Questions to ask about GRC – Part 2, question 1: Goals and Strategies
Last week, I posted the first in what I plan to be a series of posts on the topic of ‘questions to ask about GRC’. It discussed what GRC is, a necessary foundation for any discussion of how to optimize GRC processes.
Today, we start the next section, where I suggest 12 questions that can be asked – by the board, management, or practitioners.
I welcome comments and views on each question, each of which I will post and discuss separately.
Questions to ask about GRC
It is now time to turn to the questions that board members (and others) can ask to assess whether their organization has effective GRC. This is not a comprehensive list and each organization may see fit to add to or change it as appropriate. The questions are also intended to start a discussion of each point; in other words, the board member can ask one of these questions and then ask additional, more probing questions depending on the answer received.
1. Are goals and strategies to achieve them clearly established and communicated across the organization, so that there are common goals and objectives?
While it is routine for a board to work with management and approve the organization’s goals, objectives, and strategies, many do not ensure that they are clearly communicated to everybody whose actions should be harnessed to those goals and objectives. Instead, individual or group goals (and therefore compensation targets) are set based upon local objectives that may be inconsistent with or irrelevant to the achievement of organizational goals.
Even when there is an apparent linkage to organizational goals, the latter are often expressed at a high level without detailing who needs to do what and what assumptions have been made. As a result, individual managers interpret the organizational goals in their own way – and put corporate achievement at risk.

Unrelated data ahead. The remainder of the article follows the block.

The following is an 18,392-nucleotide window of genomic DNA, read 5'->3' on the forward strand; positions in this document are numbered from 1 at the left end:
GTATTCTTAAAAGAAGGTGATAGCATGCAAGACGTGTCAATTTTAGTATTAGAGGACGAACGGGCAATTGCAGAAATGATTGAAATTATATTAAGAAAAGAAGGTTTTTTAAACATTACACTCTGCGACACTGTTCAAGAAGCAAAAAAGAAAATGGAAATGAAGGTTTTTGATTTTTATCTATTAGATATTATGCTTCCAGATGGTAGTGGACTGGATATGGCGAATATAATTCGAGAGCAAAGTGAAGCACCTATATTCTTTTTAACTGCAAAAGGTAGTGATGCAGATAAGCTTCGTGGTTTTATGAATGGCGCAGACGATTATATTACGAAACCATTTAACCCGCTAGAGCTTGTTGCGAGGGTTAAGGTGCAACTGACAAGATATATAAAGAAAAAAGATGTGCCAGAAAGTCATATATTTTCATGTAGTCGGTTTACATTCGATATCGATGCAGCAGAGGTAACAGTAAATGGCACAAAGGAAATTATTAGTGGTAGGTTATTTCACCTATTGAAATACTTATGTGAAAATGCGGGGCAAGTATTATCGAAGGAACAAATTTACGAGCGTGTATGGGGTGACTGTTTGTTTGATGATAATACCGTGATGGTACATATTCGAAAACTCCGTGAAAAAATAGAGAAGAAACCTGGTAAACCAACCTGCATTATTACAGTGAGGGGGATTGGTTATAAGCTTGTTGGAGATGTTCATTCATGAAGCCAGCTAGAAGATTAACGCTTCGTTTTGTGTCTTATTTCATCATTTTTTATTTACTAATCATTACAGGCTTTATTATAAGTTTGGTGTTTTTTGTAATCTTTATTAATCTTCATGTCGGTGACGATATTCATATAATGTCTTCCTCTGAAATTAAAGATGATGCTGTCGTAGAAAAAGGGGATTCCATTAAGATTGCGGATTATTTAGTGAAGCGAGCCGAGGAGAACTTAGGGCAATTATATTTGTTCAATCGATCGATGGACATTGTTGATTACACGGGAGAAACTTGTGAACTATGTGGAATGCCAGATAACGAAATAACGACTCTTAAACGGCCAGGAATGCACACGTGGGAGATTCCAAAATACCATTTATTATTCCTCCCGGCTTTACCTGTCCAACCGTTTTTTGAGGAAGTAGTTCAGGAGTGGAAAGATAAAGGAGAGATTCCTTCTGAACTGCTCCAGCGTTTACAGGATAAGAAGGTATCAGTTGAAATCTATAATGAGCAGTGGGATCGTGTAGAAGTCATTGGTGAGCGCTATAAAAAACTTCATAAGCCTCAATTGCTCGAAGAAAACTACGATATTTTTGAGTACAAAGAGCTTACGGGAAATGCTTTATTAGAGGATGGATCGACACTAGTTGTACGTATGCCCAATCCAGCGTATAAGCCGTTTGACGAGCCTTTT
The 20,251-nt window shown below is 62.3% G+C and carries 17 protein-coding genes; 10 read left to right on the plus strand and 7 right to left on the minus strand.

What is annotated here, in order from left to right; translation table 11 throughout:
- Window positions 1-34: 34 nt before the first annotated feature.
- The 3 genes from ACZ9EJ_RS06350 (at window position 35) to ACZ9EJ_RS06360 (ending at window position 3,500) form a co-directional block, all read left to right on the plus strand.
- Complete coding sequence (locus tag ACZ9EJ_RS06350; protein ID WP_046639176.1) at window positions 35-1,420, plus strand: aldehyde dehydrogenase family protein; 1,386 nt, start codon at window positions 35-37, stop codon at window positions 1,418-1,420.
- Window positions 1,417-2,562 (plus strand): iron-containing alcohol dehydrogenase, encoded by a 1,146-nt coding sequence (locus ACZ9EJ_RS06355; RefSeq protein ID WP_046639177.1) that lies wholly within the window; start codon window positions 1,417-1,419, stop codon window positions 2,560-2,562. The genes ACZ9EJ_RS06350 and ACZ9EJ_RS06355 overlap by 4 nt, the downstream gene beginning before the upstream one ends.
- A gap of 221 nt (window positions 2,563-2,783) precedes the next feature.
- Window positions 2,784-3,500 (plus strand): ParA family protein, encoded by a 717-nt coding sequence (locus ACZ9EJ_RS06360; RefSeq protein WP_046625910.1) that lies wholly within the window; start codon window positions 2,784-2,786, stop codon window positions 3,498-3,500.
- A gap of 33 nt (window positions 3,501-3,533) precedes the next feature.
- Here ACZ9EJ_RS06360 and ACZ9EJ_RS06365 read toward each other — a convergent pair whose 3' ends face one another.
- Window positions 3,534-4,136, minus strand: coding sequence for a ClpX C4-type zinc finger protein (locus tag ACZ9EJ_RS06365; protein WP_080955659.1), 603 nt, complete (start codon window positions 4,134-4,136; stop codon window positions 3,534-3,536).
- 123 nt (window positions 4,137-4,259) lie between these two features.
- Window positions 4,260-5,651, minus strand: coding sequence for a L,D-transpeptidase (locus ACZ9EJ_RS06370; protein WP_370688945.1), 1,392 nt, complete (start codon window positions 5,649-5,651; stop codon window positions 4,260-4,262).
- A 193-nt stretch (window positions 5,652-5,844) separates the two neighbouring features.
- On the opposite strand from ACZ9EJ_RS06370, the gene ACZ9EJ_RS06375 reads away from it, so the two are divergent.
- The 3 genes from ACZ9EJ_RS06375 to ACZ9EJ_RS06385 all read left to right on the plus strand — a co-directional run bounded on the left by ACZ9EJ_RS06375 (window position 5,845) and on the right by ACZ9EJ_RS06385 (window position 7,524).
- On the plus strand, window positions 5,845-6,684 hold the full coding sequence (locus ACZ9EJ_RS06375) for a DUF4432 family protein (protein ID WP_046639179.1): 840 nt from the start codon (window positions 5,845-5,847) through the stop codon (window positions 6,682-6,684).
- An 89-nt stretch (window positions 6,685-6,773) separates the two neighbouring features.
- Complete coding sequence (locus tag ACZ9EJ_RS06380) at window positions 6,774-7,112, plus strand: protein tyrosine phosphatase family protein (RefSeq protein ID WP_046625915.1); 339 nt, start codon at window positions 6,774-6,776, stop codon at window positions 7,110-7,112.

In addition, achieving some goals may require compromise with others. Take the example of a company that has goals of increasing both revenue and operating margins, with strategies that include managing personnel cost. One arm of the organization is planning a move into a new geography, requiring additional local sales and support personnel, but the human resources (HR) function has set spending (budget) targets that do not permit the addition of a recruitment specialist for the area. As a result, the new initiative stumbles. While HR achieves its local goals, it fails to support achievement of the corporate revenue goal.
Another example might be an organization that has goals of enhancing customer satisfaction and moving products to the cloud. The product development team decides that the only new development will be ‘in the cloud’, but existing customers using ‘on premise’ solutions are clamoring for additional functionality and are not ready to move to the cloud. Unless somebody on the executive floor takes control, achievement of one goal (cloud product development) may be at the expense of another (customer satisfaction) where the organization cannot afford to fail.